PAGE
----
New Trunks for Georgia’s Holocaust Learning Trunk Project

New Trunks for Georgia’s Holocaust Learning Trunk Project



A total of 20 new trunks decorated for the Georgia Commission on the Holocaust are now on display at the Anne Frank in the World: 1929-1945 exhibit in Sandy Springs. The trunks will join a collection of over 50 trunks currently in circulation throughout the state as part of the Holocaust Learning Trunk Project. Student-created artwork on the trunks reflects stories of “upstanders” from the Holocaust, World War II, Civil Rights Movement and related themes found across curriculum
standards. Examples of such upstanders include Rosa Parks, the rescue mission for Jews in Denmark, the Tuskegee Airmen, and Nelson Mandela.

The Holocaust Learning Trunk Project is sponsored by the Georgia Commission on the Holocaust, The Conference on Jewish Material Claims Against Germany, Inc. and the Georgia Foundation for Public Education. A pilot program of the project began in 2011 and trunks have been distributed to all 16 of Georgia’s Regional Educational Service Agencies and over 13 school districts. Middle school educators may request to check-out a trunk online at Each trunk is filled with
educational materials that assist educators in fulfilling the Georgia’s Standards of Excellence by teaching the lessons of the Holocaust. The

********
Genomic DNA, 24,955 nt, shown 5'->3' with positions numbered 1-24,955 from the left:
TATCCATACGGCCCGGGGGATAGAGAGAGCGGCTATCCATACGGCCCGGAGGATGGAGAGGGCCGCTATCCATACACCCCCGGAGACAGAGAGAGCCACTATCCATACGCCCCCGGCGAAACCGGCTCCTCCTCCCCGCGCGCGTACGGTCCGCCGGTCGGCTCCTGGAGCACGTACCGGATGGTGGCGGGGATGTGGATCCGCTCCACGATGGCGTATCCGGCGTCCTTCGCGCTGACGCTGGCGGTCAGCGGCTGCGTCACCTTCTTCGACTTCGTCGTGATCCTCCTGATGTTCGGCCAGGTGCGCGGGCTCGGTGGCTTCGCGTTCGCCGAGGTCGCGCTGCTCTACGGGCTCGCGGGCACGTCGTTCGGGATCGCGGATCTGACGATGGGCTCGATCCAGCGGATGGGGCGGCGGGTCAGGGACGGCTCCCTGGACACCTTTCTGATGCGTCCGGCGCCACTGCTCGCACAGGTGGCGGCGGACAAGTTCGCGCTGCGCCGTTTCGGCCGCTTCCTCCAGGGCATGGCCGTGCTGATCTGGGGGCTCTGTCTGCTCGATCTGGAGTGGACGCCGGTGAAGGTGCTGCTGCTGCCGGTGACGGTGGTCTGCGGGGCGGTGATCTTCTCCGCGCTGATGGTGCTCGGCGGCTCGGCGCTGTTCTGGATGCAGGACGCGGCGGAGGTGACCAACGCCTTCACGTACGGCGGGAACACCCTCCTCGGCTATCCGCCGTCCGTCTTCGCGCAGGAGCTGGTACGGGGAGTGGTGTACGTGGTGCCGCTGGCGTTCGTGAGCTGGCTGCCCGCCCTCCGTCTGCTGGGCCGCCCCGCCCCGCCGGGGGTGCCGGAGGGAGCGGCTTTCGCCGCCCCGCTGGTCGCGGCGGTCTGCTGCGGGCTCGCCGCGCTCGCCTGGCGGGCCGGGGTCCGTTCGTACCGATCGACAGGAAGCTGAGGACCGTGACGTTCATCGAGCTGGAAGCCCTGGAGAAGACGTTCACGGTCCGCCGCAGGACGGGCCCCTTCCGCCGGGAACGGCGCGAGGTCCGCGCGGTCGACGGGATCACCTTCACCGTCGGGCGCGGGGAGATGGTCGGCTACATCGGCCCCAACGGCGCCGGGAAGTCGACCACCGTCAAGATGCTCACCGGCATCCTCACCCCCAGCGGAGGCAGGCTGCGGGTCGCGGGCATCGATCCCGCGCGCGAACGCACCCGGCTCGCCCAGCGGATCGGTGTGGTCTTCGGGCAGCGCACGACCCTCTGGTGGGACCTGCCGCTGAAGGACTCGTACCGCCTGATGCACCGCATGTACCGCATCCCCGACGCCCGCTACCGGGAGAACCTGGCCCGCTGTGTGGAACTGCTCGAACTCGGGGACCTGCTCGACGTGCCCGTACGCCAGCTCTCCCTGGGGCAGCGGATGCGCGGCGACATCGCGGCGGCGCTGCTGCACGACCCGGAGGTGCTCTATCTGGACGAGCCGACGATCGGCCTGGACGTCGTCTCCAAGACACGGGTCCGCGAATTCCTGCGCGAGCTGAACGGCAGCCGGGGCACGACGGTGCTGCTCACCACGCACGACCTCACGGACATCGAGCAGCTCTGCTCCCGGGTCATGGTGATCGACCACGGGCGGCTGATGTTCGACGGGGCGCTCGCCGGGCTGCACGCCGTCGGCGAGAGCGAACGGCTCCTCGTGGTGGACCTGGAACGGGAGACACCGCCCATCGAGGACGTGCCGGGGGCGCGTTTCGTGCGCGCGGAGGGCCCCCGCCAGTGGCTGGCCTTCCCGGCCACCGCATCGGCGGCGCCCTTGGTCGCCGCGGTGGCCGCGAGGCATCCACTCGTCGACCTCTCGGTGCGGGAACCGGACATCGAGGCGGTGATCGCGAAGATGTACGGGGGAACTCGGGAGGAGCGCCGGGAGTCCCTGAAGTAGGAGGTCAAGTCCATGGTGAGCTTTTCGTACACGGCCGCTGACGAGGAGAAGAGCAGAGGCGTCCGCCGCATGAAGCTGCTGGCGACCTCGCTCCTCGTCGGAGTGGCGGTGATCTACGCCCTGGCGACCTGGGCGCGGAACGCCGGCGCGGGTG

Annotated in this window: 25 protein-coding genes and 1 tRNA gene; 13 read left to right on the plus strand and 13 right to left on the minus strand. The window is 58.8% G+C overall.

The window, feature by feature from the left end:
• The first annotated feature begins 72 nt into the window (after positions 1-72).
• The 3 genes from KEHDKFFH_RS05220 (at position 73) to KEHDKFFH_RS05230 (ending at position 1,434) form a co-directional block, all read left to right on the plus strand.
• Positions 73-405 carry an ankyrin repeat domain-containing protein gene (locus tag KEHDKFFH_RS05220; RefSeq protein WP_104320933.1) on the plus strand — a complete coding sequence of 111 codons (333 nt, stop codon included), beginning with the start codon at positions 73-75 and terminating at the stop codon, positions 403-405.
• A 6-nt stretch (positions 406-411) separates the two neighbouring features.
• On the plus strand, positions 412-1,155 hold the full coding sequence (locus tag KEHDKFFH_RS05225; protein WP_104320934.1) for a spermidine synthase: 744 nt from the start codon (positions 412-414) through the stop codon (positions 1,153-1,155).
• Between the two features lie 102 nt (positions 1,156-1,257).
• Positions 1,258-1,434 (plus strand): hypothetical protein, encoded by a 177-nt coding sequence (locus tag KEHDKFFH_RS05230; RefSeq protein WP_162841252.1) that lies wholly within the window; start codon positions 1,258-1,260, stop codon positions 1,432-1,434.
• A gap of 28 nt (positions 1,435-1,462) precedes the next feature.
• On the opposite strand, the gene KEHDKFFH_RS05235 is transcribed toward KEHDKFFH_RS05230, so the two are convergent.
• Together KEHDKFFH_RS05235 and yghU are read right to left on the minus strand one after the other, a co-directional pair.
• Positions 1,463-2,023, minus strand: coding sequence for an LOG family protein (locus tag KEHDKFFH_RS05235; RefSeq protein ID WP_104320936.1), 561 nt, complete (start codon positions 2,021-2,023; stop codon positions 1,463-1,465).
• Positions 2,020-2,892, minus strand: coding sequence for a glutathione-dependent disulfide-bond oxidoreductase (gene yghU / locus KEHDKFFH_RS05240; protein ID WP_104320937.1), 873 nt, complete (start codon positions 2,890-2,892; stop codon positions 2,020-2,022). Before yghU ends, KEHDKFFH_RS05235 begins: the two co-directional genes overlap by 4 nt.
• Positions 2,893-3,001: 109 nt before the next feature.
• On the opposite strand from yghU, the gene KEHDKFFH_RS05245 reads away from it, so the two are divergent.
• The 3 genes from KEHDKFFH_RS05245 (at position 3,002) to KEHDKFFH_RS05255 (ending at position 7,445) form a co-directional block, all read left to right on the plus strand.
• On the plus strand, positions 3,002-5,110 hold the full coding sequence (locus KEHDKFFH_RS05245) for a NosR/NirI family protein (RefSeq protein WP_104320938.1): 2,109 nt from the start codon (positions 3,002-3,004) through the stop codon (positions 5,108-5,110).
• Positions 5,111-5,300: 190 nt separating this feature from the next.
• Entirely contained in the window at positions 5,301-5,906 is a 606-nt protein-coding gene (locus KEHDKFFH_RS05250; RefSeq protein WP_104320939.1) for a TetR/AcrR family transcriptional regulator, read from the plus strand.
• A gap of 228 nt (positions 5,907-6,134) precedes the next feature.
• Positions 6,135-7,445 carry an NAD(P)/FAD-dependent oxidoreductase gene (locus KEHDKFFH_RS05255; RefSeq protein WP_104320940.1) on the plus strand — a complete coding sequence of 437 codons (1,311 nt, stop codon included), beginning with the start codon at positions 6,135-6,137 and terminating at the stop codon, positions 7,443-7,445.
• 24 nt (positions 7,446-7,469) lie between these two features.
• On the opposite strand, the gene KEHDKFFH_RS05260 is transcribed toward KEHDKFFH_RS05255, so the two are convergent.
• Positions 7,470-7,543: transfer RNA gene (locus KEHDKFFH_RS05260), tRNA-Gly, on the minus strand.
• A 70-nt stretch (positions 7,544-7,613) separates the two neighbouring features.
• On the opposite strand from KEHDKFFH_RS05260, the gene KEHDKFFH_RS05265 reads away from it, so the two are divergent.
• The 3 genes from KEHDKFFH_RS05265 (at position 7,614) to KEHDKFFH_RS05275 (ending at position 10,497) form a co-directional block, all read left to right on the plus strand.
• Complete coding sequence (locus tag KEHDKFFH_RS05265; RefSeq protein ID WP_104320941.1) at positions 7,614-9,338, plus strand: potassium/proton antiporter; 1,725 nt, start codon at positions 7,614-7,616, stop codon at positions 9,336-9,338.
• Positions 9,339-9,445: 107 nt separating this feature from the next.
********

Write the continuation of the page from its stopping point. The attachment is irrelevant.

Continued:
trunks are used as an interdisciplinary supplement to curriculum already in place.

Schools and organizations that participated in decorating trunks during the 2013-2014 academic year include: B’nai Torah Religious School, Congregation
Ner Tamid, General Ray Davis Middle School, Luther Hudson Price Middle School, Madras Middle School, Moore Middle School, The Marist School’s Reach for Excellence program, Shiloh Middle School, Westside Middle School, and Woodstock Middle School.

Students of Woodstock Middle School Art Club wrote the following describing their experience decorating a trunk: “[We] would like to say to the
world, through our artwork, that all people are equal and standing up and protecting that equality is worth fighting for.”

Editor’s note: For more, contact Emma Ellingson (770) 206-1555; [email protected]

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